Cognitive behavioural therapy (CBT) is a talking therapy which examines how our thoughts, behaviours and beliefs are formed and how they affect the decisions we make.

CBT can help people overcome difficulties in your life and can be useful for a range physical and mental problems. CBT combines a cognitive approach (examining your thoughts) with a behavioural approach (the things you do). Beliefs which often seem hidden influence our we think, feel and behave.

A big part of the CBT sessions is devoted to first examinining identifying, and weakening the unhealthy beliefs, then creating strengthening and maintaining healthier beliefs. which are at the core and influence out thoughts and behaviours.

Beliefs can either be rational or irrational, CBT focuses on the irrational .

Rational beliefs are by their nature logical, we are clear about what we want to achieve, we can see solutions to a problem or situation, we may not like thinking or feeling a certain way, but we do not become overwhelmed with emotions. Whereas irrational beliefs create a distorted view of the world or problem we are facing. It can be hard to see the bigger picture or difficult to see any solution to a problem, we become immersed in emotions which can lead to anxiety, guilt or depression, etc.

The idea behind CBT is that our thoughts and behaviours influence each other. By understanding how irrational thoughts create distorted ways of thinking and behaving, the process of CBT is to challenge and change our irrational thoughts to a more rational way of thinking. Another aspect of CBT therapy also examines learnt behaviours, habits and negative thought patterns.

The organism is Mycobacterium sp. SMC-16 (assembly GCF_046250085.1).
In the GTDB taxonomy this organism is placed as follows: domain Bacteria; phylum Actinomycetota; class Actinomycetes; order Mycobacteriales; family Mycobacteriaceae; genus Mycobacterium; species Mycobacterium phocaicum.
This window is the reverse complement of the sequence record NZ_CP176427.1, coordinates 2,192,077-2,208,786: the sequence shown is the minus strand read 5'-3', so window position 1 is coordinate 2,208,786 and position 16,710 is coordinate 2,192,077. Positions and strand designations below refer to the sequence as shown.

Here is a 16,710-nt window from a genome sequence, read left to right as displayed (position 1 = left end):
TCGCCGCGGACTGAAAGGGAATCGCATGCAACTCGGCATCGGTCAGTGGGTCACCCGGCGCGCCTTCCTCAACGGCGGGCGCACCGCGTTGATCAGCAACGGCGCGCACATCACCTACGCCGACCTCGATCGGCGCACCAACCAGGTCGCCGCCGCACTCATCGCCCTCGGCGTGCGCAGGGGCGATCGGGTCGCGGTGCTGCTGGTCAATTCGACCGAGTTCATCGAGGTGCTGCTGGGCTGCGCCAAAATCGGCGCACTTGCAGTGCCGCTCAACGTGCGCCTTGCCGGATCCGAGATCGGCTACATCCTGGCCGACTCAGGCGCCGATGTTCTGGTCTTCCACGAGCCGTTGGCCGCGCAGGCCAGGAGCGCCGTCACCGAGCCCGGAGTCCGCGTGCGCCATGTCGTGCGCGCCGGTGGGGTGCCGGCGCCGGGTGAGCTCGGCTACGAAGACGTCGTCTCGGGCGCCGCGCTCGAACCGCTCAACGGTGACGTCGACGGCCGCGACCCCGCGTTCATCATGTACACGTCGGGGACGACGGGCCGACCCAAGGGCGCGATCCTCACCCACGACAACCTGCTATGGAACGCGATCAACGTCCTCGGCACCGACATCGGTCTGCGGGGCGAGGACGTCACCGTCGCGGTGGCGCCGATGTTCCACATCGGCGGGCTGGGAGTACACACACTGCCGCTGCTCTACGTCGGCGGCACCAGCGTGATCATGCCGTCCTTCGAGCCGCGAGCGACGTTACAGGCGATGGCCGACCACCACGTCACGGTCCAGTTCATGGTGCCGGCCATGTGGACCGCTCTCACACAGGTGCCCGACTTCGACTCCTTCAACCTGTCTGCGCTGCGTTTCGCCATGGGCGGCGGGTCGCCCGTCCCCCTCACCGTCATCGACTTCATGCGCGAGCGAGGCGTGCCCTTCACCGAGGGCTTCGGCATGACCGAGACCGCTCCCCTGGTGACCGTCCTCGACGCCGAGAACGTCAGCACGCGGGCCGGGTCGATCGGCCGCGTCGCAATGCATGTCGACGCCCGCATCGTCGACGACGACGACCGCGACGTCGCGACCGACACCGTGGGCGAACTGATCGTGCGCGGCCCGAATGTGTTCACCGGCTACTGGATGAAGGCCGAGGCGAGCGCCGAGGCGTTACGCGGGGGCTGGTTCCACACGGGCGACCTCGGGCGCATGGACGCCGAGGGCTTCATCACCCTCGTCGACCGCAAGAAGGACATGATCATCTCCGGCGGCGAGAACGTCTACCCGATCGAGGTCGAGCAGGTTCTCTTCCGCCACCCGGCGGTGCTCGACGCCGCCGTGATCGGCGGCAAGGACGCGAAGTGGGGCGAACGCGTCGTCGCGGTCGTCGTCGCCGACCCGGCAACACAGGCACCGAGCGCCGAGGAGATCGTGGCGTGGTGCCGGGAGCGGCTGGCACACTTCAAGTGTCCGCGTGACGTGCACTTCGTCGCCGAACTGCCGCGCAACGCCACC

According to CBT, it is largely our thinking about events that leads to emotional and behavioural upset. CBT addresses attitudes and unhealthy emotions (such as unhealthy anger, anxiety depression, anxiety guilt, shame) but also, other behaviours (such as procrastination, addictive behaviours, aggression, sleeping disturbance to name a few that can negatively impact our life).

CBT is a practical approach to assist individuals in coping with and overcoming adversity as well as achieving goals. During a course of CBT, individuals are taught how to examine and challenge their unhelpful beliefs, which create unhealthy emotions and self-defeating/self-sabotaging behaviours. Unlike some other therapies, CBT is rooted in the present and looks to the future. While past events and experiences are considered during the sessions, the focus is more on current concerns.

We will work together to develop new and resourceful beliefs which help you to live a life of psychological well-being.

CBT has been thoroughly researched and is the NICE (National Institute of Clinical Excellence) therapy of choice for anxiety and depression.

For more information, you could also read on CBT on the following websites: